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10/12/2018
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Informe FAES «América Latina, Una Agenda de Libertad», realiza un diagnóstico sobre libertades, Estado de Derecho y calidad democrática

La Fundación FAES, de España, ha presentado este informe el viernes 16 durante la Cumbre Iberoamericana, el cual analiza los problemas de consolidación y calidad democrática, desconfianza institucional y desempeño económico de los países latinoamericanos, y que incluye también América Latina en Cifras, un documento adicional que ofrece una radiografía gráfica y cuantitativa de la situación demográfica, económica y social del subcontinente."

América Latina debe generar confianza y certeza institucional para integrarse en la economía global

Guatemala, Nov.16.– La Fundación FAES ha presentado esta tarde su informe estratégico América Latina. Una Agenda de Libertad, un diagnóstico sobre la salud de las libertades, el Estado de Derecho y la calidad democrática en la FAES presenta su informe en la Cumbre Iberoamericanaregión.Asimismo ha dado a conocer América Latina en Cifras, un documento adicional que realiza una radiografía cuantitativa de la situación demográfica, económica y social de los países latinoamericanos. FAES presentan también ambos textos esta semana durante la celebración de la Cumbre Iberoamericana en Guatemala.

¿Podemos afirmar que el socialismo del siglo XXI ha sido derrotado? ¿Ha perdido realmente legitimidad? ¿Se encuentran en crisis las visiones liberticidas y autoritarias exitosas en varios países de América Latina? ¿Qué países todavía pueden bascular hacia la pérdida de libertades y garantías democráticas? ¿Qué nuevas incertidumbres añaden las victorias de López Obrador en México y Bolsonaro en Brasil? El nuevo informe de FAES reflexiona sobre estas y otras cuestiones, sobre la libertad y las amenazas que América Latina enfrenta en la segunda década del siglo XXI.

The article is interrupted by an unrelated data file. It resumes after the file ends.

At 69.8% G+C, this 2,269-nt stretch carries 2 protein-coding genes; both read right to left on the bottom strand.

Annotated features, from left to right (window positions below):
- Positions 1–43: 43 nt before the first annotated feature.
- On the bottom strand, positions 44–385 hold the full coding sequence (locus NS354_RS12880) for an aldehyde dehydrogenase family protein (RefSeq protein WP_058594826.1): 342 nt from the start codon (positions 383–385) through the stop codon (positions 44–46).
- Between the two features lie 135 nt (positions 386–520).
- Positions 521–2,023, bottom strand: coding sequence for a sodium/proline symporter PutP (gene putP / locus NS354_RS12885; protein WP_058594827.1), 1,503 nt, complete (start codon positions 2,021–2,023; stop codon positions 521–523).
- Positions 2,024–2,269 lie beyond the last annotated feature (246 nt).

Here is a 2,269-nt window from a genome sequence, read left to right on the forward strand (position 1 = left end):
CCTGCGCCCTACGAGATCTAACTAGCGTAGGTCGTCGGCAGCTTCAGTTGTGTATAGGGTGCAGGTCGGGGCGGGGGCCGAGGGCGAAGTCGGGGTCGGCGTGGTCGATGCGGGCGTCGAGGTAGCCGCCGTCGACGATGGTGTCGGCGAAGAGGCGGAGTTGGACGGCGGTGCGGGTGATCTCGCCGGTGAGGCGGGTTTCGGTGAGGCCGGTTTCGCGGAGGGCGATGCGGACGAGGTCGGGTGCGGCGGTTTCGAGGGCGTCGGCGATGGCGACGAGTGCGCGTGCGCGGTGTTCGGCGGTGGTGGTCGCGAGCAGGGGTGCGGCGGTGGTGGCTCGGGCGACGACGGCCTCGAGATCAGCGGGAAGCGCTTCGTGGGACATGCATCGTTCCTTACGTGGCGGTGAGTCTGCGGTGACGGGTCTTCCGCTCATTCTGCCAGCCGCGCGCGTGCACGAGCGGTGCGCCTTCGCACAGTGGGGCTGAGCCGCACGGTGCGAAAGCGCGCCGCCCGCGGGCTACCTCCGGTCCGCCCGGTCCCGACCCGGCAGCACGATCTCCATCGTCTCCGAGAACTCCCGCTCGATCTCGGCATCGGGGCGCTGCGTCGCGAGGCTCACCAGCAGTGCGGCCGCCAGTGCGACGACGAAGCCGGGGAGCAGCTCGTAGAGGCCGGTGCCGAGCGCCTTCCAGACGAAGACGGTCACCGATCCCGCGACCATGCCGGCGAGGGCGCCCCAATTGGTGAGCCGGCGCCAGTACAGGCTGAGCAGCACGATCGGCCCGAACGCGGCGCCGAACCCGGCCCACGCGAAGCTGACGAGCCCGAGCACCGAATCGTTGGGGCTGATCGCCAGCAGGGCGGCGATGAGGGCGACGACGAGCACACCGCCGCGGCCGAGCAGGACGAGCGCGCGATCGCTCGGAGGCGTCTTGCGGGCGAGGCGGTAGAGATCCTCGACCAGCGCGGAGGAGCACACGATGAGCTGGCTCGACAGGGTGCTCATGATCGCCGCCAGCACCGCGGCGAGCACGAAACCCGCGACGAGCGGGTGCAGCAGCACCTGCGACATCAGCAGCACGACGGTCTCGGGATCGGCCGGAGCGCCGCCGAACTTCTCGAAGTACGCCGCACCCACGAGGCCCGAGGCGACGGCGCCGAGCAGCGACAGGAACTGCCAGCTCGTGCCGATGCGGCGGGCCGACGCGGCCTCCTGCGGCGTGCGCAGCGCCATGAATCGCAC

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La tragedia de la inmigración ilegal a Estados Unidos

La integración, y no la segregación, es el objetivo final y lógico de la inmigración. Cualquier persona que emigre a un país donde decidió establecerse y donde quiere pasar el resto de su vida, debe estar dispuesto a aprender y adaptarse a su cultura, idioma y leyes, sin por eso olvidar su origen ni renunciar a su cultura, pero con la suficiente flexibilidad para acomodarse a las costumbres y compartir los intereses y aspiraciones del país que lo recibe.

No es justo que los ciudadanos de ese país se vean obligados a adaptarse a sus costumbres ni a ceder en sus intereses, porque es el huésped quien está obligado a respetar a quien lo recibe. No es aceptable que llege con exigencias. Fue su elección vivir en el país que lo recibe, pero si no se puede adaptar, es libre de irse y regresar a su país de origen y al estilo de vida que prefiere.

Inmigrantes ilegales desmantelando por la fuerza las vallas fronterizas.Los países anfitriones tienen todo el derecho de rechazar a cualquier extranjero visitante o inmigrante, y cualquiera de ellos que viole las leyes de inmigración o cometa cualquier delito o acto de violencia debe comprender que no tiene derecho alguno de permanecer en el país que no ha respetado, mucho menos si son una amenaza para la paz y la seguridad de sus ciudadanos o residentes.